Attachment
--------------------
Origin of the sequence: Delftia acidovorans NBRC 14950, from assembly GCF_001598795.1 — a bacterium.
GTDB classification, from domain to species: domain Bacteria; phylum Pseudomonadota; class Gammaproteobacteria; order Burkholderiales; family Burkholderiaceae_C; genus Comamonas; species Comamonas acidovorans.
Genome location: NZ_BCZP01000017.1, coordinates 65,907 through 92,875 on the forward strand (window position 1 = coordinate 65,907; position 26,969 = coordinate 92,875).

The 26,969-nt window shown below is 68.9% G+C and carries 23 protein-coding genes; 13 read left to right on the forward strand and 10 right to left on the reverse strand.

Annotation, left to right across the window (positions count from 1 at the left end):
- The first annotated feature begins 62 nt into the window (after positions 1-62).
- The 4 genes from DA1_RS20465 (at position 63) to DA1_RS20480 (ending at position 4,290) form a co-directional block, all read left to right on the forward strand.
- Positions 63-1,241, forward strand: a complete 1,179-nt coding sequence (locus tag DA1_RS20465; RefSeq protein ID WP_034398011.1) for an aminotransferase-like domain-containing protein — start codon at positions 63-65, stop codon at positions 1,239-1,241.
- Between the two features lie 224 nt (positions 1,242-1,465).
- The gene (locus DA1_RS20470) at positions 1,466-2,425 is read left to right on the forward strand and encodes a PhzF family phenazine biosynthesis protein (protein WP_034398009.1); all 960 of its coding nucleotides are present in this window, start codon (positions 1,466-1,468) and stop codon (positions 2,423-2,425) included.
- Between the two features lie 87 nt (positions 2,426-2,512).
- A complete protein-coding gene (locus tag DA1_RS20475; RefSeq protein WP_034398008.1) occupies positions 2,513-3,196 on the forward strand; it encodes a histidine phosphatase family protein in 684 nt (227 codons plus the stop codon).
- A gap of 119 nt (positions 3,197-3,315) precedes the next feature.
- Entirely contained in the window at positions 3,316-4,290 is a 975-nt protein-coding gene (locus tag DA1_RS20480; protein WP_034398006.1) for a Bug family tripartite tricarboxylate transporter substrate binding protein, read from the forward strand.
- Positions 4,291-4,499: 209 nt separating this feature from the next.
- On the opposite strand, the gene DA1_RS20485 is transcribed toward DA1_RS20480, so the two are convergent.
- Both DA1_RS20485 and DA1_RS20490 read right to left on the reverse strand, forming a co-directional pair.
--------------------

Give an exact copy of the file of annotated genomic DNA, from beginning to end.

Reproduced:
Origin of the sequence: Delftia acidovorans NBRC 14950, from assembly GCF_001598795.1 — a bacterium.
GTDB classification, from domain to species: domain Bacteria; phylum Pseudomonadota; class Gammaproteobacteria; order Burkholderiales; family Burkholderiaceae_C; genus Comamonas; species Comamonas acidovorans.
Genome location: NZ_BCZP01000017.1, coordinates 65,907 through 92,875 on the forward strand (window position 1 = coordinate 65,907; position 26,969 = coordinate 92,875).

The 26,969-nt window shown below is 68.9% G+C and carries 23 protein-coding genes; 13 read left to right on the forward strand and 10 right to left on the reverse strand.

Annotation, left to right across the window (positions count from 1 at the left end):
- The first annotated feature begins 62 nt into the window (after positions 1-62).
- The 4 genes from DA1_RS20465 (at position 63) to DA1_RS20480 (ending at position 4,290) form a co-directional block, all read left to right on the forward strand.
- Positions 63-1,241, forward strand: a complete 1,179-nt coding sequence (locus tag DA1_RS20465; RefSeq protein ID WP_034398011.1) for an aminotransferase-like domain-containing protein — start codon at positions 63-65, stop codon at positions 1,239-1,241.
- Between the two features lie 224 nt (positions 1,242-1,465).
- The gene (locus DA1_RS20470) at positions 1,466-2,425 is read left to right on the forward strand and encodes a PhzF family phenazine biosynthesis protein (protein WP_034398009.1); all 960 of its coding nucleotides are present in this window, start codon (positions 1,466-1,468) and stop codon (positions 2,423-2,425) included.
- Between the two features lie 87 nt (positions 2,426-2,512).
- A complete protein-coding gene (locus tag DA1_RS20475; RefSeq protein WP_034398008.1) occupies positions 2,513-3,196 on the forward strand; it encodes a histidine phosphatase family protein in 684 nt (227 codons plus the stop codon).
- A gap of 119 nt (positions 3,197-3,315) precedes the next feature.
- Entirely contained in the window at positions 3,316-4,290 is a 975-nt protein-coding gene (locus tag DA1_RS20480; protein WP_034398006.1) for a Bug family tripartite tricarboxylate transporter substrate binding protein, read from the forward strand.
- Positions 4,291-4,499: 209 nt separating this feature from the next.
- On the opposite strand, the gene DA1_RS20485 is transcribed toward DA1_RS20480, so the two are convergent.
- Both DA1_RS20485 and DA1_RS20490 read right to left on the reverse strand, forming a co-directional pair.